"He is an ill-hearted tyke who can't both give and take a joke," said Cleekum, as he burst abruptly into the apartment. "You would not certainly quarrel with an old friend, M'Har-rigle?"

"No, I'll be hanged if I do," was the reply of the cattle-dealer; "but Lord, man, if I had cloured Simon, I might hae run the kintra. Faith! if ye gang delvin' about this gate for fun, ye'll set your fit on a wasp's byke some day. If I had but gotten my hands ower ye twa hours syne, there would hae been a job for the doctor. Let there be nae mair about it;—there's a glass to ye."

"The night drave on wi' sangs and clatter."

One merry story suggested another, till the potent spirit of the bowl covered some all over with slumber "as with a cloak," laid others prostrate beneath the table, and to the maudlin eyes of the unconquered survivors presented every object as if of the dual number. The bustle and hurry of preparation in the kitchen had died away, orders for an additional supply of liquor were more tardily executed, and the kitchen-maid came in half undressed, holding a short gown together at the breast, rubbing her eyes, and staggering under the influence of a stolen nap at the fireside, from which she had been hastily and reluctantly roused. Cleekum, M'Harrigle, M'Glashan, and myself were the only individuals who had any pretentions to sobriety. The landlord had prudently retired to rest an hour before. Silence reigned in the whole bouse, except in one apartment, and silence would have put down her velvet footstep there also, but for the occasional roars of M'Harrigle, who bellowed as if he had been holding conversational communion with his own nowt; and the engine-without-oil sort of noise that M'Glashan made as he twanged, sputtered, and grunted his native tongue to M'Harrigle, who was turning round to the piper every now and then, crying "D------n your Gaelic, you've spewed enough o't the night; put a bung in your throat, you beast!"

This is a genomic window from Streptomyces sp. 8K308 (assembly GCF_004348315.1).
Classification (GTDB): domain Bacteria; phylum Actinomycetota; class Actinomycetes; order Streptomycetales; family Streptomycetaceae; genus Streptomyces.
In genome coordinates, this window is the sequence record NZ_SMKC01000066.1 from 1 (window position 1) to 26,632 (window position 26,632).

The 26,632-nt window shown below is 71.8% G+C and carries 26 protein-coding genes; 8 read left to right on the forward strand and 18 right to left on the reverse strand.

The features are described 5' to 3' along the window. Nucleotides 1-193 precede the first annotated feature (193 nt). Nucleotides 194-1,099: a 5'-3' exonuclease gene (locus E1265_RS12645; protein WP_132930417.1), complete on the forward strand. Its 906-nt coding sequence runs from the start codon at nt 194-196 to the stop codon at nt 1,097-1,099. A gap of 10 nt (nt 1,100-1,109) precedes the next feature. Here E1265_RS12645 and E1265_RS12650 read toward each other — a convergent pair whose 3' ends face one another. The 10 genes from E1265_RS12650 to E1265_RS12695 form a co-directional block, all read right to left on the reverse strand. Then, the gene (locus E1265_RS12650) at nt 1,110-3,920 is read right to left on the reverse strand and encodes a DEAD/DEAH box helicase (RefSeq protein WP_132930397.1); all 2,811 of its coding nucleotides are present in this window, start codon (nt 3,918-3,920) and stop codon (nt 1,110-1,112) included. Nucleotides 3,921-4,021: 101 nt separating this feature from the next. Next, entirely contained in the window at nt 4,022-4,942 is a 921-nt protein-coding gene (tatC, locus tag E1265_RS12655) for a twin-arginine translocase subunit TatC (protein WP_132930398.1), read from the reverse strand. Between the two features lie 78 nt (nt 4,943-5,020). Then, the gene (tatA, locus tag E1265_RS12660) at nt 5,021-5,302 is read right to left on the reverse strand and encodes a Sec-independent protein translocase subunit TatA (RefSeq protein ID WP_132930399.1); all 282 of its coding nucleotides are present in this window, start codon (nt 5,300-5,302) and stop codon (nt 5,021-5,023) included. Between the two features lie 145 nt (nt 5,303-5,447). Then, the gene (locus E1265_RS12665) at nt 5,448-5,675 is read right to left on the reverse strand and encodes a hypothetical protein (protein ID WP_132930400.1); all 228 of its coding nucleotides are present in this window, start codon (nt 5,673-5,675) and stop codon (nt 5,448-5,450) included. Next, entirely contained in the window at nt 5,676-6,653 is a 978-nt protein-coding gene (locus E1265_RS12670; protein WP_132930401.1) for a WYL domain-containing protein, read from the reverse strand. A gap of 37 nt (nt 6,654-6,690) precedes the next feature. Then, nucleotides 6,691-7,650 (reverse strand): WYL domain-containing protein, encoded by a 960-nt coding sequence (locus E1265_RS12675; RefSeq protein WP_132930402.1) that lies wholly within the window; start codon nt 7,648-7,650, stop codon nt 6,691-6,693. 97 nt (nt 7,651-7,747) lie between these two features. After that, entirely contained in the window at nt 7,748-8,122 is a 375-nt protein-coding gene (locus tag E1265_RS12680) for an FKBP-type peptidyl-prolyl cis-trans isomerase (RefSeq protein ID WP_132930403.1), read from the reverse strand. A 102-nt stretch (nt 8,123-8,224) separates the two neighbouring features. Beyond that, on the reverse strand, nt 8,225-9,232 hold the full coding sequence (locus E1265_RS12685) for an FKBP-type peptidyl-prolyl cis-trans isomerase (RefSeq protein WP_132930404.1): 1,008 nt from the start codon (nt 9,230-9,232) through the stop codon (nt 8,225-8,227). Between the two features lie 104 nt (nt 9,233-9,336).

A few flies that buzzed and murmured round the room were the only joyous and sleepless creatures that seemed disposed to prolong the revelry. The cold toddy having lost its delicious relish, produced loathing, and its former exhilarating effluvia was now sickening to the nose. The candle-wick stood in the middle of the flickering flame like a long nail with a large round head, and sending the light in fitful flashes against the walls. The cock had sounded his clarion, the morning seamed the openings of the window-shutters with lines of light, and the ploughman, roused to labour, went whistling past the door. I opened the window-shutter. A glare of light rushed in and condensed the flame of our little luminary into a single bud of pale light, whose sickliness seemed to evince a kindred sympathy with the disorderly remains of the night's revelry, and with the stupified senses and exhausted bodies of the revellers themselves.

I looked out of the window. All was silent, save the far-off whistle of the ploughman who had passed, and the continual roar of the cataract; and all was motionless, except the blue feathery smoke which puffed from a single-chimney, and floated down the glen in a long wavering stream. How chill and piercing the morning air feels to the nervous and debilitated reveller, and how reproachfully does the light of another day steal in upon the unseemly disorder of his privacy! Almost every man feels himself to be somewhat of a blackguard who is thus surprised.